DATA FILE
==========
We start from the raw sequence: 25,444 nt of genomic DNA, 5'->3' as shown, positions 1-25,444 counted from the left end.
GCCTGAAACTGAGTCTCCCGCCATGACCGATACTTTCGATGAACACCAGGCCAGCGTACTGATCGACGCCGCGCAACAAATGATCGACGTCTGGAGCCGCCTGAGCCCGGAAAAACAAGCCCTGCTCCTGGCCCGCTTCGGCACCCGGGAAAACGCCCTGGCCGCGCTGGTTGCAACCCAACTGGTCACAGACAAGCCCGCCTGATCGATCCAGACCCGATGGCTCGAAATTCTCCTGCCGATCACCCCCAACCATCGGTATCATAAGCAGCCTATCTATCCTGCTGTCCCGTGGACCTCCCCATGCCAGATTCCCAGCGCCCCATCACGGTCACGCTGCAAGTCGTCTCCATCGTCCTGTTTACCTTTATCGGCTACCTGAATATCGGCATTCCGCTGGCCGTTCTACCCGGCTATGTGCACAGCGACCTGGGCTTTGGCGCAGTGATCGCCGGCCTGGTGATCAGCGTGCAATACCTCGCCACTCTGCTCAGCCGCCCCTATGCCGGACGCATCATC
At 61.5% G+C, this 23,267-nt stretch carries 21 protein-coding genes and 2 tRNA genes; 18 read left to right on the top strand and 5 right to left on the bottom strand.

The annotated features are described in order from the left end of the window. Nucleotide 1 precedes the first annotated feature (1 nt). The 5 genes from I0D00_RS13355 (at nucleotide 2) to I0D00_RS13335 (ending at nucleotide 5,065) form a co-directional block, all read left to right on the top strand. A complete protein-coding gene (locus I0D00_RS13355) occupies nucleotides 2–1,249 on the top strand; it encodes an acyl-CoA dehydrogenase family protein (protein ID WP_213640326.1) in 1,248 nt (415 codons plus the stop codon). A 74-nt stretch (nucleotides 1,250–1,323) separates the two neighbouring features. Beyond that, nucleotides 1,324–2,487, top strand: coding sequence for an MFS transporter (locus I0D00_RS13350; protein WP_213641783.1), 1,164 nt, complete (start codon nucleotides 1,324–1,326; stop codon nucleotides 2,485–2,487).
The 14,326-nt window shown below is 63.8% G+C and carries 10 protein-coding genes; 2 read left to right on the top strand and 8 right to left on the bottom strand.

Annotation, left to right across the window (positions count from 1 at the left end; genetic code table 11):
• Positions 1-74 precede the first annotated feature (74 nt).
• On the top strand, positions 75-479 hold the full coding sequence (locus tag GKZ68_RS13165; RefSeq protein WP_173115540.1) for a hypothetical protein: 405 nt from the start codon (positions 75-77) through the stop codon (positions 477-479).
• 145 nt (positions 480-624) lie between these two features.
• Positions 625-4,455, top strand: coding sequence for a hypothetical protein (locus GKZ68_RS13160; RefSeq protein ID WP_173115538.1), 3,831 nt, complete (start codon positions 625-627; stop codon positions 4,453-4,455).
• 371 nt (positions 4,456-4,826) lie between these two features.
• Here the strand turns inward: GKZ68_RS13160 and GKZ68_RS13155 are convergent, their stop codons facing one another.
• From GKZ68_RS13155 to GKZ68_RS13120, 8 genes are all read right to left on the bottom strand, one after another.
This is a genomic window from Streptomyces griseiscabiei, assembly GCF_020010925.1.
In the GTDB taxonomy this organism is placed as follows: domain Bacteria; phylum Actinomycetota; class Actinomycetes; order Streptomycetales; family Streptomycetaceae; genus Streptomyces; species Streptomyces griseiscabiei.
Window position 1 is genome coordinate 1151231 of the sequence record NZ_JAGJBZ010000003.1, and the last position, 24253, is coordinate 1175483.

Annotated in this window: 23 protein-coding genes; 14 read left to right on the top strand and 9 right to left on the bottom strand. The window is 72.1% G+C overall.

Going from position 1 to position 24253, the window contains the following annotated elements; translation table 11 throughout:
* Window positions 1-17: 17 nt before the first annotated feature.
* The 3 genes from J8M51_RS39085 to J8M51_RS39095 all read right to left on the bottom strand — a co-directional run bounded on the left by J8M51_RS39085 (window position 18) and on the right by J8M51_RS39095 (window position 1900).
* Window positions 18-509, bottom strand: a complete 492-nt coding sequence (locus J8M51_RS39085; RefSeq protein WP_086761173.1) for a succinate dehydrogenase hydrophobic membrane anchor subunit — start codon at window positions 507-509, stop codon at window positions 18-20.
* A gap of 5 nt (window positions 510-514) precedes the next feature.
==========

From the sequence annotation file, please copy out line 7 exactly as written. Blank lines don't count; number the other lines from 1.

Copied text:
• Positions 1-74 precede the first annotated feature (74 nt).